Portage author to speak at Village Booksmith Friday
William Schwochert’s writing explores the human condition without wasting pages.
The Portage author’s collection of poetry and short stories addresses a wide range of literary themes with a sense of brevity. Schwochert will read several poems and a tale from his collection of short stories, “So Many Mountains,” at the Village Booksmith in downtown Baraboo on Friday.
Schwochert said “Funny Pages,” the short story he plans to read at the event, narrates the journey of a newspaper comics section as it travels from reader to reader. He said the tale considers how the paper affects different characters in different states of emotion.
“I decided I wanted to try to write something different,” Schwochert said. “I came up with the idea of writing several short stories about different topics and then tying them together with a common theme.”
Published in September 2016, “So Many Mountains” is an “eclectic” collection of short stories ranging in themes from boyhood and adventure to love and morality. In addition to the short story, Schwochert plans to read several poems at the Village Booksmith.
He said one particularly short piece was inspired by another author who valued brevity.
Years ago, Schwochert said he read about a writer who was displeased with the way children were taught how to read, so the writer’s publisher challenged him to write his own children’s story. The author was Dr. Seuss, and the story was “The Cat in the Hat.”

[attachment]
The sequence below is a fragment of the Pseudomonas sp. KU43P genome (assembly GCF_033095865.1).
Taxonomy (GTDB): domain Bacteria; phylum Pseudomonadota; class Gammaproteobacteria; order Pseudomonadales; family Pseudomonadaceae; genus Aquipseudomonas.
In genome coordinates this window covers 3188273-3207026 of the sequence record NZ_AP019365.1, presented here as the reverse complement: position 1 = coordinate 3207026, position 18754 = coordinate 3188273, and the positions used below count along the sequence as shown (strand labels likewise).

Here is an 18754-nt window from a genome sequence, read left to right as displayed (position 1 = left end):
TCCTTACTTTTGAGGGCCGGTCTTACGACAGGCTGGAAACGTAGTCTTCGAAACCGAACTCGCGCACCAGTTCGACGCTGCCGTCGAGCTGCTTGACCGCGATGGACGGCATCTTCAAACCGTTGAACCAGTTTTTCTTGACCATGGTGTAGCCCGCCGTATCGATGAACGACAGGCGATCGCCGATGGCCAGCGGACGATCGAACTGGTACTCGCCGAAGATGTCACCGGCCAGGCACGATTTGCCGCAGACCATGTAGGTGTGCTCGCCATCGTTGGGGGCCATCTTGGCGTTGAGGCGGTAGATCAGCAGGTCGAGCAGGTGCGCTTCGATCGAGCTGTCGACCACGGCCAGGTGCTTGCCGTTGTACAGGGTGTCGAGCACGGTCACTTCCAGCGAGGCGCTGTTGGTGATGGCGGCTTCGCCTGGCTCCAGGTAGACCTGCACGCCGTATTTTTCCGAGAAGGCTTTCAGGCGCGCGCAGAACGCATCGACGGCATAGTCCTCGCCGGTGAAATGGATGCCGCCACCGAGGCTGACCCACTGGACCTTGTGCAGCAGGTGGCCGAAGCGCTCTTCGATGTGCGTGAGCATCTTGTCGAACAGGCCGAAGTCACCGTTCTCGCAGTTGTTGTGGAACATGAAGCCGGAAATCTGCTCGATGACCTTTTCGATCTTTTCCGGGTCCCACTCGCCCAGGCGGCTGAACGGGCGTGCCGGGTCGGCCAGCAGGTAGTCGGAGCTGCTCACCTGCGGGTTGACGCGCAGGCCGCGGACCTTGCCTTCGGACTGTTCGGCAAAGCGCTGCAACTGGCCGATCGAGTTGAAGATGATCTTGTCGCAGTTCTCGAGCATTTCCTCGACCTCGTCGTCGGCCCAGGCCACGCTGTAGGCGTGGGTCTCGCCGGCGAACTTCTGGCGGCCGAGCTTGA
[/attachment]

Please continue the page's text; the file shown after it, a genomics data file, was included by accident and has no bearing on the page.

“After reading this, I thought I would give that a try, but I challenged myself to write a story using as few words as possible,” Schwochert said. The resulting 28-word poem delved into the author’s thoughts on the regeneration of life in nature.
“It was eventually chosen as the best new voice poetry in a publication from the Library of Congress,” Schwochert said.
An installment of the Village Booksmith’s Friday poetry series, Friday’s event is intended to showcase local artists and their work, store owner Rob Nelson said. Following Schwochert’s reading, Nelson said the bookstore’s stage will be open to other speakers who wish to read their own or other artists’ work.
“We’re always interested in giving local authors a venue to share their work and expose them to a wider audience,” Nelson said. “Hearing a different perspective that somebody has in our area is always interesting.”
A surgical first assistant at Divine Savior Healthcare in Portage, Schwochert said he has always been interested in writing but only recently began publishing his short stories. Moving forward, Schwochert said he plans to release another collection of short stories entitled “The Other Side of Life: Encounters with the Supernatural” in the coming months.
“I’ve always enjoyed writing,” he said. “It was developed out of angst, trying to release your inner feelings and trying to find out who you are in life.”